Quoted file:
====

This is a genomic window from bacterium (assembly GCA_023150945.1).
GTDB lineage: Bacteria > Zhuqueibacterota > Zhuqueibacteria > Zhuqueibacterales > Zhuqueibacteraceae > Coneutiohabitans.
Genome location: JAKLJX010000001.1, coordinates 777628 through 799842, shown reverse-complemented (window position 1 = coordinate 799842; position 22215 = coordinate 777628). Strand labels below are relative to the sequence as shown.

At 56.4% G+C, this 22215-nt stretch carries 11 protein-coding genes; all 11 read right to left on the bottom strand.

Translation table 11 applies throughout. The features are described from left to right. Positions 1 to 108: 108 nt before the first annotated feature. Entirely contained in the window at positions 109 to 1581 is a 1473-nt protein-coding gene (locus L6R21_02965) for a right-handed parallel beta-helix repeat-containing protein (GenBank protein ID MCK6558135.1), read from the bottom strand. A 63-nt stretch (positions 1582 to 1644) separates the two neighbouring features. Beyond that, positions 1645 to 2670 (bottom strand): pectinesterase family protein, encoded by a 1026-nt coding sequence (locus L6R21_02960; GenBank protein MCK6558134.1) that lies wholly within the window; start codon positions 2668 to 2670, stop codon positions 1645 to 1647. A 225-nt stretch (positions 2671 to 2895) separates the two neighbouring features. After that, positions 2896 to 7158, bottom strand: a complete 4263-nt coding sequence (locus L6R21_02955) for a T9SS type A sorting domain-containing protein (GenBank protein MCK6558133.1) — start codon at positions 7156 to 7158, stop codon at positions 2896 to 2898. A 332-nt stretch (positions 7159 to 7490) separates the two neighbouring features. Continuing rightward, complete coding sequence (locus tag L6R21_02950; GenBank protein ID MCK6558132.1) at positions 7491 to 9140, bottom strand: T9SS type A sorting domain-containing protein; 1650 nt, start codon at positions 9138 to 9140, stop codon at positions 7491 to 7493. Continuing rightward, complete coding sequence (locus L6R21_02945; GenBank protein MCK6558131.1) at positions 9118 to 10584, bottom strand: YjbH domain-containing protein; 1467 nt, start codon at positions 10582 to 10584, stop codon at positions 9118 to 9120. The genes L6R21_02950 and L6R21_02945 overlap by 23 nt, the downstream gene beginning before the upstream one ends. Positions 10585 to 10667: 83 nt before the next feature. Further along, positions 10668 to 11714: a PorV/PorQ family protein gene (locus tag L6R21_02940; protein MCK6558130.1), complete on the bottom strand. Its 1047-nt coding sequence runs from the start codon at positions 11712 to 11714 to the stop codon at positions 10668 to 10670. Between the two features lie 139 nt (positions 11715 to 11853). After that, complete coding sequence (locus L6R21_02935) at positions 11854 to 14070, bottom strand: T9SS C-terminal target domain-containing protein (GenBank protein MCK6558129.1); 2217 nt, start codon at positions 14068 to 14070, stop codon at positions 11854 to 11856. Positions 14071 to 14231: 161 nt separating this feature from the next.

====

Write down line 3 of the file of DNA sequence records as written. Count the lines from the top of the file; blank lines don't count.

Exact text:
Genome location: JAKLJX010000001.1, coordinates 777628 through 799842, shown reverse-complemented (window position 1 = coordinate 799842; position 22215 = coordinate 777628). Strand labels below are relative to the sequence as shown.